The Central Bank Governor says the bank's annual report for 2009 indicates a widening deficit in the country's balance of payment.

Denton Rarawa says this deficit stems from the high expenditure on imported goods and services and low revenue from falling exports of major commodities.

"So we're running a widening trade deficit because our import payments are running ahead of export receipts, and that has been compounded by the falls in our major commodities."

In his presentation to a Honiara audience yesterday, Mr Rarawa said the country's log production last year fell by 31%, fish by 24% and copra by 37%. He said only cocoa and palm oil productions recorded growths of 5% and 14% respectively.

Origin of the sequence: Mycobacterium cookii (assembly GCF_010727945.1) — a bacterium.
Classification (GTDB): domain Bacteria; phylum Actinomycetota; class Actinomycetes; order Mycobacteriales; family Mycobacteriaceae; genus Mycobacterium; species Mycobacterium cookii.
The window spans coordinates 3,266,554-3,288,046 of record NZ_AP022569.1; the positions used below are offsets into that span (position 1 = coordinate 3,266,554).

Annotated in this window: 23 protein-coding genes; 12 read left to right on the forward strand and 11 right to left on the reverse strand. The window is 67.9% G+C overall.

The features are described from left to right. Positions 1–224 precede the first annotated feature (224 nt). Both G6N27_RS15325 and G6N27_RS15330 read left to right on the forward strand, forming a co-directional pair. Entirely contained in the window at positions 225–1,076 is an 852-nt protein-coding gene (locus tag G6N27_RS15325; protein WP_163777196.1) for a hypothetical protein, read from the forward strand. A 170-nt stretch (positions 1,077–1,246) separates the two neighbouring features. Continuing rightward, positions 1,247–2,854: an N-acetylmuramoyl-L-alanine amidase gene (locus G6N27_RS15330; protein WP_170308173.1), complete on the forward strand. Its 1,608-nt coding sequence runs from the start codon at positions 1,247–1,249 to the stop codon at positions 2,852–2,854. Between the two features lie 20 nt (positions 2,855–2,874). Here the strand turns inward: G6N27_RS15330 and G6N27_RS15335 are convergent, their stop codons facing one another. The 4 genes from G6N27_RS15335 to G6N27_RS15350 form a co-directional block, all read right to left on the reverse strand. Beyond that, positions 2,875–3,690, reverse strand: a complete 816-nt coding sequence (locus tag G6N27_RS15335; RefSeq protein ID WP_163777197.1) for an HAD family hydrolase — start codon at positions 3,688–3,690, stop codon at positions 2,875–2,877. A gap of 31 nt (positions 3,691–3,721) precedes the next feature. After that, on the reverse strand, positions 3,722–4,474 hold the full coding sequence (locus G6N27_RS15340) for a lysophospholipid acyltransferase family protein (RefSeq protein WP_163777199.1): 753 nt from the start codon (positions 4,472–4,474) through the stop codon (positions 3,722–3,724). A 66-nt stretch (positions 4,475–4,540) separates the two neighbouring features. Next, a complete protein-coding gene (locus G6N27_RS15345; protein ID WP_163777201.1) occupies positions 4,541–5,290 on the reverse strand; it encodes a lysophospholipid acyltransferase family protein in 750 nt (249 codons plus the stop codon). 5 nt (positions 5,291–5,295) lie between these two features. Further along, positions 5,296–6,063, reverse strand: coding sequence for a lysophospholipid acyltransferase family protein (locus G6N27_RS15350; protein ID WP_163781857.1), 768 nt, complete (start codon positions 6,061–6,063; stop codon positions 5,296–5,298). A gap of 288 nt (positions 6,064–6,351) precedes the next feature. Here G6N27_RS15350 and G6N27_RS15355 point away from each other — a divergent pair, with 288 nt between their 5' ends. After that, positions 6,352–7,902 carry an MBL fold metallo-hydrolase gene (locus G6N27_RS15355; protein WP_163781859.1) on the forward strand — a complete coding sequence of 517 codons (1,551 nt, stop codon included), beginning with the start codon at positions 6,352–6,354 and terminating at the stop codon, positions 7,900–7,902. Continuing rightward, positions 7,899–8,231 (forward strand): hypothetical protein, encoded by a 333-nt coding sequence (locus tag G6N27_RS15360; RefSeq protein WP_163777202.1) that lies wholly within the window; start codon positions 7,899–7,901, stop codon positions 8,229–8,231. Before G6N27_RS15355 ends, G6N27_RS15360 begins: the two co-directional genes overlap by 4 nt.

A respected economist within the region, speaking on the condition of anonymity, said that this should be a concern for the Solomon Islands. "In simple terms it means that you are spending more than you earn, which should be a concern if it is not managed properly."

The economist said that what people should look for is the size of the deficit. "It really boils down to the size of the budget deficit as a % of the country's GDP, for example if the trade deficit is greater than say 5% of your GDP than I would be very concerned."

"The Solomon Islands has very simple options if it wants to reduce its deficit, it either borrows money or attract foreign investment," said the economist. "The problem is simple, your log exports are falling rapidly, and you need to find serious investors in other sectors such as in the fisheries and tourism and this should be done urgently."